A Brief History of ADA Approved Portable Restrooms
Portable restrooms have been around for a long time. In the 1940’s a number of companies began to recognize the need for and potential of portable toilets for both the public and people who use wheelchairs. Outdoor bathrooms had long been built either from wood or corrugated metal. However visionary entrepreneurs began to experiment with a new material. Fiberglass producers made fiberglass wheelchair accessible portable bathrooms for a few years. Then they saw some weaknesses associated with fiberglass. It was breakable and it held the odors too long.
This led to the use of a new lighter, more durable material. Polyurethane plastic. Producers preferred using polyurethane plastic because it is durable, lightweight, and easy to clean and light enough for one person to load and unload them. At the same time, they added refinements like locking doors and occupied signs. These things made it a little more private, but the portable toilets were still difficult for wheelchair bound people to use. It would take several more years before an intrepid entrepreneur saw the value and need for portable toilets that were roomy enough and accessible to people with wheelchairs.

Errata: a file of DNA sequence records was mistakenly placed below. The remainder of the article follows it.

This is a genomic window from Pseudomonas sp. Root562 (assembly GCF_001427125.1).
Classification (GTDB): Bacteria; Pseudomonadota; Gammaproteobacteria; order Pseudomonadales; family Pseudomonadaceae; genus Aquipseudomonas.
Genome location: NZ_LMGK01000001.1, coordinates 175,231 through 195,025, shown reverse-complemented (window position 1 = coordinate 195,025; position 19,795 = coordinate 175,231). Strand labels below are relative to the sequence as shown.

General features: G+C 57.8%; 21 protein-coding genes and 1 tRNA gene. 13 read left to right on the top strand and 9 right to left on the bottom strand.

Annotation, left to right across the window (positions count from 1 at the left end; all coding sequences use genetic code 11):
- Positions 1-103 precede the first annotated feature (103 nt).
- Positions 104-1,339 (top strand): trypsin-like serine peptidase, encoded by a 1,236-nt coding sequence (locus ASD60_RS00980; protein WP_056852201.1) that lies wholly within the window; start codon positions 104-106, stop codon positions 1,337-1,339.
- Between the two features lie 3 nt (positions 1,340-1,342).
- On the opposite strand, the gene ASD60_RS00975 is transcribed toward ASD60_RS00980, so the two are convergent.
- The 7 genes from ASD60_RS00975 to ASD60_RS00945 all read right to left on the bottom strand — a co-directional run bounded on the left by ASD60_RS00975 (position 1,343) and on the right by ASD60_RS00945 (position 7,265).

The need for wheelchair accessible portable restrooms led to the creation of a portable toilet with room enough to maneuver a wheelchair, have handrails and a flat, ground-level floor. Most also have good ventilation and a heavy-duty plastic interior that is easy to keep clean and dry. It also allows parents to be able to accompany their young children to the portable restroom. These specially designed portable toilets also allow promoters to fulfill the Americans with Disabilities Act requirement that at least one wheelchair accessible restroom for each gender be made available.